This week kicked off with Memorial Day on Monday. For most North Americans, this day means a three day weekend of BBQs to welcome the warm summer days and longer evenings. It also means that it is now officially acceptable to wear white pants in public.
For any foreigners that may not be familiar with this holiday, North Americans celebrate Memorial Day to commemorate U.S. soldiers who died while in the military service.
But I now have a new reason to celebrate Memorial Day: to commemorate both my Dad (who passed away two years ago on June 5th) and my Uncle Mike, who just passed away this past Monday. On Memorial Day.They were brothers, the only two boys of my Grandma Bernie, who at 92 years old has now outlived her ex-husband AND her two sons. My father was 63 years old when he passed away. Cancer. My uncle was 62 years old. He was paraplegic, also suffered from cancer and other ailments. And they passed away in the same week. This week of Memorial Day.
This Watson Memorial Week.
I spent the first anniversary of my Dad’s death in the fisherman village of Cadaques, on the northeastern coast of Spain. I remember sitting in the Casino cafe, watching the water and writing about my Dad. Coincidentally enough, tomorrow, on the second anniversary of his death, I will once again find myself in Cadaques. Perhaps my Dad, who’s ashes were cast to sea off the Coast of San Diego, swims to visit me each year in this mystical pueblo. We visited Cadaques together, exactly two years to the date previous to his death, on the beginning of a two week European vacation. He got up early, and went to the sea for his morning coffee. He took pictures of pigeon’s nests that he found, and the boats. This weekend I’ll keep an eye out for nests. And I will have a coffee on the coast along with him.My Uncle Mike had suffered quite a lot over the years, so I feel assured knowing that he really is much better off now. He used to fight for his life, but when my Dad died my uncle sort of threw in the towel as well. Everyone noticed a change in his health and character, and there was no bringing him back. He has slowly been getting worse and spent the last year in a hospital. So I really mean it that he is now resting in peace.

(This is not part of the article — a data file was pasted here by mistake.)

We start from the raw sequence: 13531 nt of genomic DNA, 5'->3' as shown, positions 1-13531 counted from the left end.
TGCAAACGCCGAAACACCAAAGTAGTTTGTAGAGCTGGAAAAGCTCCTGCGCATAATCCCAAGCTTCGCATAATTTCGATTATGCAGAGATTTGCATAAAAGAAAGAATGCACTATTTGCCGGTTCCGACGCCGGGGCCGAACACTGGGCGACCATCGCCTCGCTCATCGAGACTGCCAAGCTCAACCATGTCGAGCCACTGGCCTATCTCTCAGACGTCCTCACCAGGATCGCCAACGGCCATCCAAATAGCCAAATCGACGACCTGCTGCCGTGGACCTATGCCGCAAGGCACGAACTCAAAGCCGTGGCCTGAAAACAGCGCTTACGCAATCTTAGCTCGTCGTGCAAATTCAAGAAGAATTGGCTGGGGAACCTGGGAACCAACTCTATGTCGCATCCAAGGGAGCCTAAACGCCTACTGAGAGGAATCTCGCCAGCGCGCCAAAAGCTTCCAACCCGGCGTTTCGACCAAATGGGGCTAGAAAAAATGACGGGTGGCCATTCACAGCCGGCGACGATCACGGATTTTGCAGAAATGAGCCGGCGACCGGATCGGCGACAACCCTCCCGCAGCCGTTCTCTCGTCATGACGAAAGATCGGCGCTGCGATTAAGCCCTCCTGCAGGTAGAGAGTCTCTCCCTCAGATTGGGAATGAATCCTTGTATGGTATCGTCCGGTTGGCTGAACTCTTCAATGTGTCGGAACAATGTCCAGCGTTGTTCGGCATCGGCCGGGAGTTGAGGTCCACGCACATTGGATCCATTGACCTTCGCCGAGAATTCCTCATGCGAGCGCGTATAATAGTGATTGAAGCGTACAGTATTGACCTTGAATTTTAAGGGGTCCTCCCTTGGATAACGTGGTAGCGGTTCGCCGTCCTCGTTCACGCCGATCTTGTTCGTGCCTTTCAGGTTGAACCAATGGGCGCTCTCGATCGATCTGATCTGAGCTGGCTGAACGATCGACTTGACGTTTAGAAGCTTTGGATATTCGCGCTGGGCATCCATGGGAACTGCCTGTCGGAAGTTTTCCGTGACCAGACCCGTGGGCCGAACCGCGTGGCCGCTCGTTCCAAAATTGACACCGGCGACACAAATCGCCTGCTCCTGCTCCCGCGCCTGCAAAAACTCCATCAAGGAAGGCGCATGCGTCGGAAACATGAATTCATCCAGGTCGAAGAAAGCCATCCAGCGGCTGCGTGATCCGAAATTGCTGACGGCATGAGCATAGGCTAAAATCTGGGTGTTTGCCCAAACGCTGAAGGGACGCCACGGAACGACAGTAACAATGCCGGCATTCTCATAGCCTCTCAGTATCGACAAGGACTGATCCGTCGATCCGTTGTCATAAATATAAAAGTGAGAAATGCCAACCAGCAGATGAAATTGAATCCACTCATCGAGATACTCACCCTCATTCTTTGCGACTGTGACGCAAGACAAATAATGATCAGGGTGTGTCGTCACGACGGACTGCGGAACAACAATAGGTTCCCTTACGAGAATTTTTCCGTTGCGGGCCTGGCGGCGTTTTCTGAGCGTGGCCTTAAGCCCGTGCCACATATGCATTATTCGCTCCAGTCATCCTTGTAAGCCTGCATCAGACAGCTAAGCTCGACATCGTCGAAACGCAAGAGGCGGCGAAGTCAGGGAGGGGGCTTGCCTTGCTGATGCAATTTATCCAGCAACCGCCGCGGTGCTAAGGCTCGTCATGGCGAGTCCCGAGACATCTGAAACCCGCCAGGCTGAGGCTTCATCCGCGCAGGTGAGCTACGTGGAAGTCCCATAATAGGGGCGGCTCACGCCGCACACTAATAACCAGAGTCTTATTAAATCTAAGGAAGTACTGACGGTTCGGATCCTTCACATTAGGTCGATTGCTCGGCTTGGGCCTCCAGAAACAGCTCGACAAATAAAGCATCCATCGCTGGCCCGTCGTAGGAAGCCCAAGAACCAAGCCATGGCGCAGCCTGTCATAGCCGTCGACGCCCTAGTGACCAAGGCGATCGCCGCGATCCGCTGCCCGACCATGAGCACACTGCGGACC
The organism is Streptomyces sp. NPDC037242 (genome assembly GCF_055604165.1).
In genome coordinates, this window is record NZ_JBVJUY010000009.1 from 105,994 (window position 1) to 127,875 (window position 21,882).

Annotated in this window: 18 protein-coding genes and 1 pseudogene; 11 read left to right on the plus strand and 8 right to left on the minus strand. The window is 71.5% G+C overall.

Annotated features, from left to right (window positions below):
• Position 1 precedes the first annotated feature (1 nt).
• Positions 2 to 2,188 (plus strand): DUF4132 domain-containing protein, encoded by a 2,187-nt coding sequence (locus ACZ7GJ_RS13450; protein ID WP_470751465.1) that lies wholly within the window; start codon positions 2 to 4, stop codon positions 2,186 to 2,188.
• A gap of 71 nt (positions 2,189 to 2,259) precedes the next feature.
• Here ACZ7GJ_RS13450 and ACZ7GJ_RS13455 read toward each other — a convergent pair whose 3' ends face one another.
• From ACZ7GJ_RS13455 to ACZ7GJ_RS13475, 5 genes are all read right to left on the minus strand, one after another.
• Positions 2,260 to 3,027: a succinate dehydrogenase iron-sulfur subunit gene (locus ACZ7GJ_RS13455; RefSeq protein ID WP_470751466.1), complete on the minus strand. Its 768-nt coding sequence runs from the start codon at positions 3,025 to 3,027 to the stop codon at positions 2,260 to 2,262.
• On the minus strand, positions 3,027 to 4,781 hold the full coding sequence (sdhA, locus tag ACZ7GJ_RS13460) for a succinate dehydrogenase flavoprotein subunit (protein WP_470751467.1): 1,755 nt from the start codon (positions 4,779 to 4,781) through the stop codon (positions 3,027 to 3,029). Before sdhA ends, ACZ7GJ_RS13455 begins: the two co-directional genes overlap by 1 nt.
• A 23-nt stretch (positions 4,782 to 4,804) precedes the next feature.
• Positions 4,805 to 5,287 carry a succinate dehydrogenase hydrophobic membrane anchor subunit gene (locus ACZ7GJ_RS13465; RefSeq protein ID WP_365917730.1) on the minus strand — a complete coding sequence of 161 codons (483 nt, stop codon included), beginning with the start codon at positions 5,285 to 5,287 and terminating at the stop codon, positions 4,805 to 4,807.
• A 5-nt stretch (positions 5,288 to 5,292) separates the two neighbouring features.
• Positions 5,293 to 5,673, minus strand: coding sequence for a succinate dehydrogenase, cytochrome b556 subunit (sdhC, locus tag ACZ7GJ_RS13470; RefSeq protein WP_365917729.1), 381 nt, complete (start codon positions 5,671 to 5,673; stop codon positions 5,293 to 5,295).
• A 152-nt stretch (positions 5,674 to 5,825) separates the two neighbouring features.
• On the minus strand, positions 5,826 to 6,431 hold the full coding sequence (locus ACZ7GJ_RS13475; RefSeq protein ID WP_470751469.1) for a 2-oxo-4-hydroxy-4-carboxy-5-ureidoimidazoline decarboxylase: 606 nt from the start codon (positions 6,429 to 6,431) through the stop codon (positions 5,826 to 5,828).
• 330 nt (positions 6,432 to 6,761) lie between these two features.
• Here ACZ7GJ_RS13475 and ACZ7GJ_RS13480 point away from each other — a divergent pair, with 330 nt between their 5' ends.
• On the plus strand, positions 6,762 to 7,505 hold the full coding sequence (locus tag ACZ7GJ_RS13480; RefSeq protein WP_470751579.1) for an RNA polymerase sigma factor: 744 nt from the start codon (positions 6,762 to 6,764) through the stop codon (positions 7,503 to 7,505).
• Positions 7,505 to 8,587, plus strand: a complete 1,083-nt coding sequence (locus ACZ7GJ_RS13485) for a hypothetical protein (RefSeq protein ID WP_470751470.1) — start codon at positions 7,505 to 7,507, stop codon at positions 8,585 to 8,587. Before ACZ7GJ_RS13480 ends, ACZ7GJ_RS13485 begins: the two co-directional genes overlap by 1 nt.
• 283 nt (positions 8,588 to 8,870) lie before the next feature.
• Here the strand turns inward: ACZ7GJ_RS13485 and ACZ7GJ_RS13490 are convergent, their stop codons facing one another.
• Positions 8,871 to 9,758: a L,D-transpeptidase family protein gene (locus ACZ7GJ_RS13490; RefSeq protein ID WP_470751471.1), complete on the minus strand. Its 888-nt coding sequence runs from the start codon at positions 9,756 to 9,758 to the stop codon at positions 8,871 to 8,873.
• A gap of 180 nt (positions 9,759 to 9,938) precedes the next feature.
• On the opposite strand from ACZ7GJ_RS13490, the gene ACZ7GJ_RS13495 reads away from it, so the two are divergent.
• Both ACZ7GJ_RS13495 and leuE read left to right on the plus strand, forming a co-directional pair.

My Grandma Bernie visited Mike just 20 minutes before he died. He was in a coma. Mike’s wife, my aunt Tomomi, held his hand when he came to very briefly. She asked him if he saw Bob, my Dad. And he reacted and tried to say something. Who knows what he saw, or what he was trying to say, but I know that my sister and I like to picture them back together now. Wherever they are, I imagine them playing football and my Uncle Mike is back to running on two legs that work again.
There are no other living males in my immediate family on my Dad’s side. My sister now has a new last name. I feel like Tamenund, in The Last of the Mohicans. I’m the last Watson. For this reason, I hope to always keep my last name and somehow pass it down to my kids one day. We’ll see…
To both my Dad and Uncle Mike – I love you both. I promise to celebrate you, and not mourn. After all, during Memorial Week white pants is the new black veil.